The conscious naturopathic practitioner (Reflective practice) - Natural Healthcare College

The conscious naturopathic practitioner  (reflective practice)

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The definition of conscious is “to be present, or to be aware (of oneself, and/or of something)”. What are we aiming to be aware of as naturopathic practitioners? Are we aware of our motivation for choosing this form of therapy (and not another, like modern “allopathic” medicine)? Are we aware of what health means to us? How can we achieve this conscious state – for ourselves and for our clients? Do we take time to review the way we think about, practice and integrate our naturopathic modality (or modalities)?

I try to be aware of and reflect upon (review and update) my:

  • way of connecting and interacting with clients
  • own abilities, knowledge and application of the naturopathic principles
  • understanding of (the philosophy of) health

1) How do we connect with clients?

I presented the factors I found most useful in practice during one of the NNA (Naturopathic Nutrition Association) mentoring sessions that I run for new graduates on a monthly basis.

Be in good time, relax, centre yourself (open up your “caring” side), be confident. Prepare room to make sure client is comfortable and at ease and knows what to expect (explain timeframe, procedure, naturopathic philosophy).

 Note where you start from (rate severity of main symptoms); gauge client’s goals and expectations and how committed they are.

 Remember to “meet clients where they are”, adapt to each client:

  • Refrain from giving too much to do at once – but explain your reasoning and the “longer term plan”
  • Prioritize what you think will make the biggest difference, to encourage compliance for longer term
  • Allow time and encourage questions and feedback
  • Try to make an appointment for follow-up, or mark in your calendar to contact client in 3-4 weeks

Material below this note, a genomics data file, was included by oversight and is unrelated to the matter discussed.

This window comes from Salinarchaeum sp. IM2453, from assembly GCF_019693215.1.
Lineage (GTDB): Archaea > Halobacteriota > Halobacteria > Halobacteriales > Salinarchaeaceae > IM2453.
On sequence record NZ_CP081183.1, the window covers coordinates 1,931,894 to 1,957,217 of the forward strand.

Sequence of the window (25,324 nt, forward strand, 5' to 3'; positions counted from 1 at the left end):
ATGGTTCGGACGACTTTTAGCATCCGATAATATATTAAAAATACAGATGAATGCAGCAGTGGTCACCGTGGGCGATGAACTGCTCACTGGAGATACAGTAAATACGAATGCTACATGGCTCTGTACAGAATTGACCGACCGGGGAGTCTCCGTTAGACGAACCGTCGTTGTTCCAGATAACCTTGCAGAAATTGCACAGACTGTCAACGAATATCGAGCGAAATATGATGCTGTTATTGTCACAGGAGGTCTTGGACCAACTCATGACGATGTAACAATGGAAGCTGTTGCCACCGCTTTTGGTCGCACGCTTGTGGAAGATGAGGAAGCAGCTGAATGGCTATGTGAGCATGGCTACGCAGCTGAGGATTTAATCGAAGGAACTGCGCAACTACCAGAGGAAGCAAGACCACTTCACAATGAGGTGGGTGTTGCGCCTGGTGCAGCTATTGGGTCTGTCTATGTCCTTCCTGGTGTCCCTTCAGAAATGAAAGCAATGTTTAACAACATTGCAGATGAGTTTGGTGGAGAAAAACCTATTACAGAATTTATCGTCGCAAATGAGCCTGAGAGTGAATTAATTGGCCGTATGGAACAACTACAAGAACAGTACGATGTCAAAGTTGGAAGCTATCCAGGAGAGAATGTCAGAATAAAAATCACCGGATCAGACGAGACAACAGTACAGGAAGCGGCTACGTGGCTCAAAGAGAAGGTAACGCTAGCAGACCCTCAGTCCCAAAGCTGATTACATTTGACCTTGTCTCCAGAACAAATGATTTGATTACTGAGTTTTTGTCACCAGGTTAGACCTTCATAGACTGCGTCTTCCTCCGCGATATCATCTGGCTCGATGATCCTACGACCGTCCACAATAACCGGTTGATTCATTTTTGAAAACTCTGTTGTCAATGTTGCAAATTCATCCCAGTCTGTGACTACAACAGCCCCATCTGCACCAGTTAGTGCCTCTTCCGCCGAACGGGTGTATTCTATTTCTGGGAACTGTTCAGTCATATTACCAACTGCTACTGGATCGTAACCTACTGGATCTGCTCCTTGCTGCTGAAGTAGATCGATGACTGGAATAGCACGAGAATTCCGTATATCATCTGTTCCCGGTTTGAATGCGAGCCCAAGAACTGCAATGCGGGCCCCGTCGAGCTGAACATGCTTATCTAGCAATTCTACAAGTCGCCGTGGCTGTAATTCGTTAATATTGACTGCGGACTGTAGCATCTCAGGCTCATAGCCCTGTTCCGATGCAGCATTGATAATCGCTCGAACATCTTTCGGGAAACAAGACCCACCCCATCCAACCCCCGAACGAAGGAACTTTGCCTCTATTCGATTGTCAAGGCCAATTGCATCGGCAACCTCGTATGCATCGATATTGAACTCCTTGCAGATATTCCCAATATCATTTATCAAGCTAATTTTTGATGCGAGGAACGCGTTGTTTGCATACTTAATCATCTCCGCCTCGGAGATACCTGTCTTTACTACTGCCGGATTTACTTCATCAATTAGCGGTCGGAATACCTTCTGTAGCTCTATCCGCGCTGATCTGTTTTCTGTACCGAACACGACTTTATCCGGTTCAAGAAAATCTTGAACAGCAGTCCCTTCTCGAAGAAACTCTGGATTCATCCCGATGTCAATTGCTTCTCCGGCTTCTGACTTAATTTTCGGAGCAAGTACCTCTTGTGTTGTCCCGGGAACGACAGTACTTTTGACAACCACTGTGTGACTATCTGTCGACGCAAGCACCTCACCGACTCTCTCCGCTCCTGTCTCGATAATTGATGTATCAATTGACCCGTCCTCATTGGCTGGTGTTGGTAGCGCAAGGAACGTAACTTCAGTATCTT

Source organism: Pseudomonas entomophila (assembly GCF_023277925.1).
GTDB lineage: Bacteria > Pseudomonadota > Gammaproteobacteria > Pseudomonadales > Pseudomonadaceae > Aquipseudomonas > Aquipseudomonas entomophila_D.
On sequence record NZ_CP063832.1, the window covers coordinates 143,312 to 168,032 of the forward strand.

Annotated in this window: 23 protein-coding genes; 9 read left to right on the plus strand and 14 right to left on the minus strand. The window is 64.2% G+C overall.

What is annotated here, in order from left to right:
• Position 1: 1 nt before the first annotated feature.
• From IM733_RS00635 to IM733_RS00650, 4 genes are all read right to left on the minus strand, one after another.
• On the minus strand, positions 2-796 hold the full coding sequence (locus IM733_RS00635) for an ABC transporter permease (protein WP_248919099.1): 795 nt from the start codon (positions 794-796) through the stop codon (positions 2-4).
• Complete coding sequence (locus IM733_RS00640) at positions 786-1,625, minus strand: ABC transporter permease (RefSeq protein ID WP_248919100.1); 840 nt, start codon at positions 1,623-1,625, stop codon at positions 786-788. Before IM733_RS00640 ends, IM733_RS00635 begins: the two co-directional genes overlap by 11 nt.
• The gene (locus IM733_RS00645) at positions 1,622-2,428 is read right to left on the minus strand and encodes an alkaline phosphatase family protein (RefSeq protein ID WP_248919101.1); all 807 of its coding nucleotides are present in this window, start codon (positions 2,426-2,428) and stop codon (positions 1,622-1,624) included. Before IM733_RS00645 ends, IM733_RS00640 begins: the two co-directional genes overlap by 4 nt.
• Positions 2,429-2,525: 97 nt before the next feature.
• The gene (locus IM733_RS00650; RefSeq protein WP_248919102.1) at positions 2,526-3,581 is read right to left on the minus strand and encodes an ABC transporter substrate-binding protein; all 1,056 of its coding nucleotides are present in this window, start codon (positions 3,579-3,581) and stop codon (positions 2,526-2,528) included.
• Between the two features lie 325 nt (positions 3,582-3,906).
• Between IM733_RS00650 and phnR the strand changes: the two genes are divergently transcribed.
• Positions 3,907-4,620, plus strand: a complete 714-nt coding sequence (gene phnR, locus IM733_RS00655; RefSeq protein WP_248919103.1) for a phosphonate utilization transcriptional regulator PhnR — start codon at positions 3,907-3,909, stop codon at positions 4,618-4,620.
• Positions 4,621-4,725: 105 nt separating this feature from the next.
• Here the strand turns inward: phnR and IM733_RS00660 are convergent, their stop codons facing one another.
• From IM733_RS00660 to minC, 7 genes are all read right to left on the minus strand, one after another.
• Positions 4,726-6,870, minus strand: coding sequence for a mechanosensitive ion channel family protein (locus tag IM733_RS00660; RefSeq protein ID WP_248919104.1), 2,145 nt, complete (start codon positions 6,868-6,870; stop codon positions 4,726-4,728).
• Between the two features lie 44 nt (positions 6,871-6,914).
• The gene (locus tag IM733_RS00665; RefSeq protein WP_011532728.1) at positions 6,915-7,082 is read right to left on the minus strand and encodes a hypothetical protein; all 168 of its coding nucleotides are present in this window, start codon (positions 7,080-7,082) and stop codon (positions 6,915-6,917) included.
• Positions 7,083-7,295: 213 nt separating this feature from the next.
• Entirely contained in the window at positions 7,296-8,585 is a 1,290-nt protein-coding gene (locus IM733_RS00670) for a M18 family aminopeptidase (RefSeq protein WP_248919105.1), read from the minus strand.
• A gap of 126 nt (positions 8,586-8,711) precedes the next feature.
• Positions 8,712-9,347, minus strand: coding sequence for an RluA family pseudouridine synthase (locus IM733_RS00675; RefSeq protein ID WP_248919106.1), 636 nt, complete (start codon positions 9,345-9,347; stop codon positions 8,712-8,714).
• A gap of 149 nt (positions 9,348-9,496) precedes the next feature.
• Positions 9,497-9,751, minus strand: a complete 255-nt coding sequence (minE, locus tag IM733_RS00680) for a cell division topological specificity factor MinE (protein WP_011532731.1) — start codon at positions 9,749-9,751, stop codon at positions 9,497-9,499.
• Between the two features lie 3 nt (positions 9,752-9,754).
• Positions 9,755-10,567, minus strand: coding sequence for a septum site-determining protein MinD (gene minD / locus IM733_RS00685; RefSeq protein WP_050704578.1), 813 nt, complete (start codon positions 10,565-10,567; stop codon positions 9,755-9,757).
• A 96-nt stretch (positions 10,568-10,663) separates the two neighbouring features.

• Keep safe/do no harm (always check for red flags, interactions)
  • Know when to refer to GP or another practitioner

 Ask for feedback (e.g. SurveyMonkey, anonymously), testimonials, referrals – gauge the right timing.

Keep a reflective journal to check what is (or is not) working for you.

2) Our abilities and knowledge, application of the naturopathic principles

We all continue our professional development – attend seminars, research, prepare lessons, teach, interact with other practitioners etc. However, we sometimes tend to get lost in the sea of new information, and may lose sight of the philosophy of our practice – the Naturopathic Principles:

  • The healing power of nature (body’s innate ability to heal itself)
  • First do no harm
  • Identify the root cause
  • Educate the client (emphasis on self-responsibility towards wellness and optimum health)
  • Look at the whole person (mind, body and spirit)
  • Prevention (education, self-responsibility) is better than cure

In particular, we should remember our main role of health educators, and make clients aware of their own responsibility in achieving health. As naturopathic practitioners, we are not the ones who make changes or bring healing. We are just instruments to bring understanding and change. We may be excellent technically, but we must not forget the foundation of our practice. Are your clients aware of the naturopathic philosophy and of what we mean by health?

3) What is Health? The triad of health – or is it the tetrahedron of health?

 Reviewing our understanding of what health means will help explain this concept to clients and bring about the changes that we (and they) are looking for.

 

I see health as a dynamic state of equilibrium (homeostasis) – both within the body, and with its surroundings. This means it has to depend on the balanced integration of the various levels of function: structural, biochemical and emotional. These are also interacting, and influencing each other – a good balance giving a state of good physical energy. A state of good physical energy, together with a healthy interaction on a spiritual level will give the state of abundant vitality that we call health. The “spiritual level” mentioned means different things to different people. For now, I would just define it as the bond that links us together as human beings – feeling as part of humanity.

As far as I have come to understand, our state of health is a reflection of our state of harmony with the world. I see it as feedback we receive, and learn to interpret, to find how we need to adjust our habits, thoughts and maybe even life philosophy, in order to be able to contribute our little piece of the puzzle to the greater humanity picture.

 

Cora Weekes ND, DipNT CNM, MNNA, CNHC

Cora is a Naturopathic Nutritional Therapist and Naturopath with a busy practice in Kent. She is a tutor for the Natural Healthcare College and a council member of the Naturopathic Nutrition Association (NNA), running the NNA mentoring programme for newly qualified naturopathic nutritional therapists.

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